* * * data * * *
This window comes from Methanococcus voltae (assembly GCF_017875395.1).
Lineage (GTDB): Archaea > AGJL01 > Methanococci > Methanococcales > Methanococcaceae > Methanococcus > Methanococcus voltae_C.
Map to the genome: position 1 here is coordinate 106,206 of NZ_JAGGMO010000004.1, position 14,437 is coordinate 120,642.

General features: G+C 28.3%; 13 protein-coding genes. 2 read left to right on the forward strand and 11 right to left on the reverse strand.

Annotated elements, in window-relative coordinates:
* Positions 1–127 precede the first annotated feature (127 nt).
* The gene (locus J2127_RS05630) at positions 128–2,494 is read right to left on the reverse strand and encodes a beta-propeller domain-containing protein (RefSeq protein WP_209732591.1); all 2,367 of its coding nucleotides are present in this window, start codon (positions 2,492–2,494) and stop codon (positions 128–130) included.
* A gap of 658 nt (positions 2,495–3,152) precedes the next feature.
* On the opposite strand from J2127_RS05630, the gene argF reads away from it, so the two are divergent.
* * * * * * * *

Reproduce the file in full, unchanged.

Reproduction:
This window comes from Methanococcus voltae (assembly GCF_017875395.1).
Lineage (GTDB): Archaea > AGJL01 > Methanococci > Methanococcales > Methanococcaceae > Methanococcus > Methanococcus voltae_C.
Map to the genome: position 1 here is coordinate 106,206 of NZ_JAGGMO010000004.1, position 14,437 is coordinate 120,642.

General features: G+C 28.3%; 13 protein-coding genes. 2 read left to right on the forward strand and 11 right to left on the reverse strand.

Annotated elements, in window-relative coordinates:
* Positions 1–127 precede the first annotated feature (127 nt).
* The gene (locus J2127_RS05630) at positions 128–2,494 is read right to left on the reverse strand and encodes a beta-propeller domain-containing protein (RefSeq protein WP_209732591.1); all 2,367 of its coding nucleotides are present in this window, start codon (positions 2,492–2,494) and stop codon (positions 128–130) included.
* A gap of 658 nt (positions 2,495–3,152) precedes the next feature.
* On the opposite strand from J2127_RS05630, the gene argF reads away from it, so the two are divergent.